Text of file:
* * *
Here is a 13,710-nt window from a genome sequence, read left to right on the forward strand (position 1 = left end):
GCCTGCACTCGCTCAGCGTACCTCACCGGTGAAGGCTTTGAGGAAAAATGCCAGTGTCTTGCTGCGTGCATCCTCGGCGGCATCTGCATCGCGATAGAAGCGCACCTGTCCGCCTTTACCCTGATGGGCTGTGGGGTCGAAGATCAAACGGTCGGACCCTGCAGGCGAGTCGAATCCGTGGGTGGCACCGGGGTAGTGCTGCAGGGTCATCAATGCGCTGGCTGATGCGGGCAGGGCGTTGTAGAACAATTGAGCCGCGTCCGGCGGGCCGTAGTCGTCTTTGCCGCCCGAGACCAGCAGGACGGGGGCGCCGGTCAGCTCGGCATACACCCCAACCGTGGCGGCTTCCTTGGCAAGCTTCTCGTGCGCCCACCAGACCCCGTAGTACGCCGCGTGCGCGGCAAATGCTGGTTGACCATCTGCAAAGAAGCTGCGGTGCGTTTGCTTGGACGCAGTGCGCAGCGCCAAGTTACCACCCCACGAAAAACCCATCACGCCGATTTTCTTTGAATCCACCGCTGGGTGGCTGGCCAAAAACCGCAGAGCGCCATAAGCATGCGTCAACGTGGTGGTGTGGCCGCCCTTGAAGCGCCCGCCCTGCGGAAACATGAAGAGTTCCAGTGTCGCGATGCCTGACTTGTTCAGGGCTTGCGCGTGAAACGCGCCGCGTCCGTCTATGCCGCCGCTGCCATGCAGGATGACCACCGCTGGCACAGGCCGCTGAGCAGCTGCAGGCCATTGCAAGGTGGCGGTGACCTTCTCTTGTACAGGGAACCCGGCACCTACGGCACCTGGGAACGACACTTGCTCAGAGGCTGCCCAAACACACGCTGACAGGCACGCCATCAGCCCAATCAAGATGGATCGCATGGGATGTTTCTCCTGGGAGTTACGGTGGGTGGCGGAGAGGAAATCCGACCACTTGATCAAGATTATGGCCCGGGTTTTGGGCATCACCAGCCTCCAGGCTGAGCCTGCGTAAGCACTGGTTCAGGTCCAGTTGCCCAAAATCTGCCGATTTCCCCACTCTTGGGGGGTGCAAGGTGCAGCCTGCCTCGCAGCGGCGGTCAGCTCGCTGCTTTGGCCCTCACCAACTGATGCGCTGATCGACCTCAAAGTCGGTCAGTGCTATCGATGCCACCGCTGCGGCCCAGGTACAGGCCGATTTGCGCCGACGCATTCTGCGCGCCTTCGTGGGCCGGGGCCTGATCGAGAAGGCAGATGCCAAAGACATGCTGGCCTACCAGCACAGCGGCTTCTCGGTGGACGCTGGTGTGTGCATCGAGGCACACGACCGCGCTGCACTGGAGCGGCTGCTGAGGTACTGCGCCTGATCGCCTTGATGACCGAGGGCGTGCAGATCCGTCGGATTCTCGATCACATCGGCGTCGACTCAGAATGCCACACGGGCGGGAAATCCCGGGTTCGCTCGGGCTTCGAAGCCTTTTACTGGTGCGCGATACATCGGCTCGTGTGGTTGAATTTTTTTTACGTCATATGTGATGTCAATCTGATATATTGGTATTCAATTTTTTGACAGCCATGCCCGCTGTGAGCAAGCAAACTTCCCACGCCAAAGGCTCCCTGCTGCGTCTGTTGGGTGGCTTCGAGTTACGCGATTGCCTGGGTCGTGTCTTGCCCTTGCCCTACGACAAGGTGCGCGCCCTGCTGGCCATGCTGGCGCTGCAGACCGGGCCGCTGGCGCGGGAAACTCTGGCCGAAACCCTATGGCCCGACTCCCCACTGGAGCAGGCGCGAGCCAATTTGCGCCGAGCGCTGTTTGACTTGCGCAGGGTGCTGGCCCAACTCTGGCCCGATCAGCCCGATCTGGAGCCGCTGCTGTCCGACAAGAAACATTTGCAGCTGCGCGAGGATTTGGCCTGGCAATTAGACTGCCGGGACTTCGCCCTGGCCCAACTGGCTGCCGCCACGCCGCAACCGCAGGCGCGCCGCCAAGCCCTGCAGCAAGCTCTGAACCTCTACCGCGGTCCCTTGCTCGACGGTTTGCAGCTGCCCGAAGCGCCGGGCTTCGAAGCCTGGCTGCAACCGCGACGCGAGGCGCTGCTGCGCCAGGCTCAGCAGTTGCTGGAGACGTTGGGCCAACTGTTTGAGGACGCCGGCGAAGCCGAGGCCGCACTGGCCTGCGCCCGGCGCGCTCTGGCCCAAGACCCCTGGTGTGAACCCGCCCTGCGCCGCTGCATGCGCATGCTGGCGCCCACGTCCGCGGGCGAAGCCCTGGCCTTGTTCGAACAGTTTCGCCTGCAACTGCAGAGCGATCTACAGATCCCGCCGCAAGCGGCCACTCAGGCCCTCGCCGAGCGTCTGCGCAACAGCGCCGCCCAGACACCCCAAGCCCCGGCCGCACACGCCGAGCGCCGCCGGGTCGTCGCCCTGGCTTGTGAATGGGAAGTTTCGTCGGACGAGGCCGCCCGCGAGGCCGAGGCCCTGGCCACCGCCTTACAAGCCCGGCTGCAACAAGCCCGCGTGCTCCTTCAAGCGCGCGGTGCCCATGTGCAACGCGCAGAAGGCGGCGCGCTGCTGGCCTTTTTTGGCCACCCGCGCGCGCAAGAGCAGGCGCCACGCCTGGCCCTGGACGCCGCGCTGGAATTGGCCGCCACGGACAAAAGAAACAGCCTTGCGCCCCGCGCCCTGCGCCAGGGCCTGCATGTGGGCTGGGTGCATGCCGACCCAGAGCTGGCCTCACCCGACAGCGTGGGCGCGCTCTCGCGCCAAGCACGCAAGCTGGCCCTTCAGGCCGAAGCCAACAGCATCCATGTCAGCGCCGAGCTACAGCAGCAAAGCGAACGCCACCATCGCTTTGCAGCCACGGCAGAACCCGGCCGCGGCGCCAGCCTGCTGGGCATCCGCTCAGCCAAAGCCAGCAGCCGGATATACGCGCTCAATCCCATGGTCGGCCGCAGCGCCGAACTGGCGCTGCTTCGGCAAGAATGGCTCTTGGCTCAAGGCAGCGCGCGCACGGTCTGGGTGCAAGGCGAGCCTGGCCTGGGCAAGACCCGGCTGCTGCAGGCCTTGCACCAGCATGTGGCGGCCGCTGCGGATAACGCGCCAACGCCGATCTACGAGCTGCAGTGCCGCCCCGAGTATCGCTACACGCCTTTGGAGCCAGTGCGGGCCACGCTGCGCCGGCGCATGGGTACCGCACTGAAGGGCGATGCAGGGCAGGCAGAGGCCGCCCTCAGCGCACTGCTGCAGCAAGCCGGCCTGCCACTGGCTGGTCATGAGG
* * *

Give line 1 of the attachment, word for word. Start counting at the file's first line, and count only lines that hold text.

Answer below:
Here is a 13,710-nt window from a genome sequence, read left to right on the forward strand (position 1 = left end):